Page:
In its fashion and inspiration business, Gennette said that the company is editing the “sea of sameness,” with the plan of increasing its private-label products from 29% of the total portfolio to 40% over the next few years. In the area of “key values,” the company is editing and reducing its promotional cadence, and has revamped its loyalty program. Gennette added that Backstage, the company’s discount store offering, is a clear value for the customer, and the company has seen a 7-point lift in each Macy’s store where a Backstage store has been added.

To improve the customer experience, Macy’s is adding AR for the home to help consumers view how items will look before purchase, and mobile checkout will be added to Macy’s stores, where consumers can scan and go.

6. Same-Day Delivery Is Becoming the New Normal; Target Will Be Offering Same-Day Delivery Nationwide

In a keynote panel moderated by Oliver Chen, Managing Directorat Cowen and Company, Target Chairman and CEO Brian Cornell discussed the company’s December 2017 acquisition of Shipt, a company that will enable Target to provide same-day deliveries nationwide. Cornell said, “There are customers that want the same-day shipping offering and the same-day component is very important. We wanted to be able to provide this service to customers nationwide. We thought it was a great step for us to make it easier to shop.”

Bill Smith, Founder and CEO of Shipt, said that the Target acquisition was “jetfuel” for reaching customers, because over 30 million customers visit Target every week. On March 16, Target announced that it is offering free two-day shipping and is piloting free same-day delivery in certain cities. Smith said that he and his wife determined that there was an opportunity for Shipt after they had a baby—they continually needed items, but could not leave the house, and realized it was no longer convenient to dash into the store with a baby.

Brian Cornell, Chairman and CEO, Target
Source: Coresight Research

7. The Amazon Innovation Approach Is to “Start with the Customer,”and Work Backwards to Figure Out a Solution

In a keynote session on Amazon Go, Jeffrey Dastin, Technology Correspondent at Reuters News Agency, interviewed Amazon Go executives Dilip Kumar, VP of Technology, and Gianna Puerini, VP. Puerini discussed the innovation mindset at Amazon, and said that the company writes a press release, and then determines how to execute it.“It is spectacular to invent on behalf of the customer, and that is what we draw energy from at Amazon. The customers decide if it is successful or not,” she said.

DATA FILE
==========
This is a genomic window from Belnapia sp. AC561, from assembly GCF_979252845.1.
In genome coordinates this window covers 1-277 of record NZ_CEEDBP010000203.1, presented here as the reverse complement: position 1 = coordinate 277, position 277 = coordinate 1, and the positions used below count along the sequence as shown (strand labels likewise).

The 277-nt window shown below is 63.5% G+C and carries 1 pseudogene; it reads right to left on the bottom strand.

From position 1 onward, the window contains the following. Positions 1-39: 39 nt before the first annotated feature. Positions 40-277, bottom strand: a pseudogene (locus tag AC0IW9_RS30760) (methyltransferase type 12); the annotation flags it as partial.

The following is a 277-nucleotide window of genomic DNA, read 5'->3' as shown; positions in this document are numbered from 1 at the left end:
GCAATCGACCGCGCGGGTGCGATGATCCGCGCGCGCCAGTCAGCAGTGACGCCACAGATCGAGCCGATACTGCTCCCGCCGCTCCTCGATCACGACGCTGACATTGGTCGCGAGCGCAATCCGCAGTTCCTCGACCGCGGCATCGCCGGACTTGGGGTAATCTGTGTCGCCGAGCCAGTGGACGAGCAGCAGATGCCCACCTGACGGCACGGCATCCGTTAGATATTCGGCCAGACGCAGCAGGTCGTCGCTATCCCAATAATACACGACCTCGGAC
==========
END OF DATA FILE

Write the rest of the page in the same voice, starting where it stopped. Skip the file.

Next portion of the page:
For Amazon Go, Kumar said that the customer solution was how to solve for adding items to a cart while checking out seamlessly. Amazon chose computer vision for its technology solution, and Kumar said that the solution is quite challenging. He said that the holy grail of computer vision is to take an arbitrary scene and to understand and interpret the video (in Amazon Go’s case, this scene is understanding who took which grocery items and put them into a cart) and translate them into algorithms. Puerini added that while Amazon Go’s solution is technical, most of her time is spent focused on solving for traditional aspects of retail and real-world customer-centered opportunities. For example, she said that many customers are very interested in food, and learning about customers’ preferences helps to inform Amazon’s decisions. For example, the Amazon Go store is 1,800 square feet, so with limited shelf space, the company has had to think carefully about product selection—and so customer insights are critical. When asked, Puerini said that there are no plans for Amazon Go technology at Whole Foods.

8. Brands Are Using Social Media Communities to Build Engagement and Revenue

Manish Chandra, Founder and CEO at Poshmark, spoke about the power of social media communities to build brands. Poshmark is a social marketplace focused on fashion and style. Chandra said that Poshmark was built on empowering people, and that Poshmark is a “new kind of fashion mall” where the content and SKUs are created by individual users, with items uploaded from their own closets. The Poshmark marketplace platform is built around the foundation that every seller is required to promote other sellers; growing other sellers helps individuals to grow their own following in a community of stylist-sellers.